After looking at various pictures of her game-day outfits, I’d say the most appalling fall somewhere between her tight jeans and spaghetti strap shirts and her short black dress paired with knee-high black boots. Classy.

Sainz said on “Good Morning America,” “It’s my style…It’s my style for all my life.”

Well that’s great. My style is sweatpants and a t-shirt from when I was in high school, but I’m not about to show up to sit on press row at an ISU women’s basketball game wearing a “Class of 2008” shirt and oversized sweatpants.

I’m surprised it only took the catcalls for Sainz to feel uncomfortable; it would only take her attire to make me feel out of place.

Warner is right here. She’s not saying that Sainz or any other female sports journalist “deserves” catcalls and rude comments, but instead “don’t be surprised” when it happens, and she hints around at a larger point which is: Dress respectfully. If you’re a woman in sports journalism who doesn’t want to be judged solely on the basis of your looks, then don’t go out of your way to emphasize your “womanly parts.” I can’t tell you how often I’ve read about or seen on TV female sports journalists wearing teeny tiny skirts, knee-high boots, form-fitting leopard print skirts, tight tops designed to show off and emphasize cleavage, short, thin sundresses worn in the summertime where a wind blowing by or the sun shining through it would give other people around you a view you probably don’t want them to have. This is not dressing smart. This is not being wise. Most importantly: This is not dressing professionally. It irks me to no end to hear women talk about how they want to be taken seriously in male-dominated industries, and then they turn around and complain that they are not taken seriously even though the reason they aren’t is pretty obvious to everyone around them.

Men in sports definitely have an obligation to be respectful and courteous around female sports journalists much in the same way they’d want a journalist – male or female – to respect them. And if they’re not, then the appropriate action should be taken depending on the situation, what was said, etc. But by the same token, female sports journalists reporting from the sidelines, in locker rooms, and in the sports booth also have an obligation to dress professionally – not like they’re going out to a nightclub with the girls. As I wrote in my post on the Andrews controversy:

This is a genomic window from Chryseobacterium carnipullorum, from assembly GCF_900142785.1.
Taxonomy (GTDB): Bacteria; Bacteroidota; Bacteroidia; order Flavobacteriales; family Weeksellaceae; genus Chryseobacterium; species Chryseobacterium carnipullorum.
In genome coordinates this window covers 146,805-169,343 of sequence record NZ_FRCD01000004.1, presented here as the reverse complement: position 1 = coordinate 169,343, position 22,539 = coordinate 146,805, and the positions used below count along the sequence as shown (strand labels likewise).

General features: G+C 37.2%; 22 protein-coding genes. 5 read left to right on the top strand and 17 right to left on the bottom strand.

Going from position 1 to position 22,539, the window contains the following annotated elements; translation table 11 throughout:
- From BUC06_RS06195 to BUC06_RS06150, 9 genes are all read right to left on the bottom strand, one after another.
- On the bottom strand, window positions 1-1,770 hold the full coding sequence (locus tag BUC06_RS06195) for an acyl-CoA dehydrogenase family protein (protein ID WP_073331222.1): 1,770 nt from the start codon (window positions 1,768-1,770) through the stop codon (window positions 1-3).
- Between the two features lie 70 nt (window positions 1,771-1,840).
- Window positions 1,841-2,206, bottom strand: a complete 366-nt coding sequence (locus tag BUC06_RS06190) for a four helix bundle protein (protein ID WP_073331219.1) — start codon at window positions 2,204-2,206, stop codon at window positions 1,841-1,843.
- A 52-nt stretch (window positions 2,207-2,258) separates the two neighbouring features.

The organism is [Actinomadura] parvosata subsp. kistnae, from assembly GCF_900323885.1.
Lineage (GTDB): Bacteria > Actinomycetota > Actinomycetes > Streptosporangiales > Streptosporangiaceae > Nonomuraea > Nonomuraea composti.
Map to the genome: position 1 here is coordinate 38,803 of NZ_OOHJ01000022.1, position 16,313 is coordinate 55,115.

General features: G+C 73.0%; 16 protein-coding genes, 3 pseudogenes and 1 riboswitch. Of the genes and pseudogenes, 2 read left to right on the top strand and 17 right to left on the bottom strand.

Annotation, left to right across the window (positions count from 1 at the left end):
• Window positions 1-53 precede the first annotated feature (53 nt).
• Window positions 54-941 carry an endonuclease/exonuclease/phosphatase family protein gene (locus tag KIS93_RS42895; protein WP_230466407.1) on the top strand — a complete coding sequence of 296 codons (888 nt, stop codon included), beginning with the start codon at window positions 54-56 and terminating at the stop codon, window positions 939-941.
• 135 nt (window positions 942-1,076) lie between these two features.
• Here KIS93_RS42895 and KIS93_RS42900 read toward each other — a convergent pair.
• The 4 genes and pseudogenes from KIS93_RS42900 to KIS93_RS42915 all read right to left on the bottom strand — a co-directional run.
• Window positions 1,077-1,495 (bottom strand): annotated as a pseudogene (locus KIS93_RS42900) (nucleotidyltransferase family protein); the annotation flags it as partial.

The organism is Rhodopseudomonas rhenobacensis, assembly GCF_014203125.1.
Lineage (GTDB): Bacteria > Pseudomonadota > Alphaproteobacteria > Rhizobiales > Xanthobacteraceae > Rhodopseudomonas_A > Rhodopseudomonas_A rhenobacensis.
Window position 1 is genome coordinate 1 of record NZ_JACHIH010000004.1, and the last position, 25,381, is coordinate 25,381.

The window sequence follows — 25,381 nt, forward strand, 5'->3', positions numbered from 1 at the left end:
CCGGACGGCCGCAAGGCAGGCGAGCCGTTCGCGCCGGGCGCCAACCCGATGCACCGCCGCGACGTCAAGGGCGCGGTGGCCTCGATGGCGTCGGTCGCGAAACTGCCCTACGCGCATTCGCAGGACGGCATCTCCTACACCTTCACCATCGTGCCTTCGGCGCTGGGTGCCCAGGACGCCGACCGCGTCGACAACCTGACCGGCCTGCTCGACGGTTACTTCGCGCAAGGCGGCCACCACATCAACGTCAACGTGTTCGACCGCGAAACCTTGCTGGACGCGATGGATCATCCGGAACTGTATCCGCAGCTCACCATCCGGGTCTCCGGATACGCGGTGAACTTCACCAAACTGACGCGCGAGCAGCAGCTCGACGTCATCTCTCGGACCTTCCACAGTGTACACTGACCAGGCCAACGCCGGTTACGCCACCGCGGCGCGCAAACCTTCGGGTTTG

I admit, if I was in her line of work, I wouldn’t wear about 75% of what she does – I would tone it down quite a bit. She’s working in a male-dominated business, and in that situation – whether we’re talking about a sports-related field or in corporate America, the idea – at least in my view – is to try to blend in so as almost to be viewed as “one of the guys” while still maintaining your femininity and individuality. Ideally, you want to be recognized for your ability and talent first and foremost, not your sex – although sometimes that is unavoidable. That is why I frown on women who don’t know how to dress in a corporate environment (scroll), who wear outfits that are barely suitable for a club environment, let alone an 8-5 on the 35th floor of a major banking company. You can almost never go wrong by dressing professionally.

It’s ok to want to cute and feminine while still making sure your professionalism is front and center and the first thing to get noticed. And in some cases, even dressing completely appropriately won’t change how some people will react. I had a situation recently at my work where a Fed Ex pick-up driver was being extremely inappropriate towards me and I wasn’t even close to wearing anything that would encourage his behavior (jeans, a respectable cotton top, and sandals). But there is a pretty clear cut line between dressing femininely and dressing in a way that clearly will invite/attract attention that is unwanted, and if you conduct yourself – including how you dress – with dignity and respect in professional environments, then odds are the chances of you receiving the unwanted attention/remarks will lessen greatly. That advice is no different from advising your sister not to wander around the streets alone at night, or telling your daughter she’s not walking out of the house in that outfit. Erring on the side of caution in a business environment, as well as personally, is almost always the safer bet.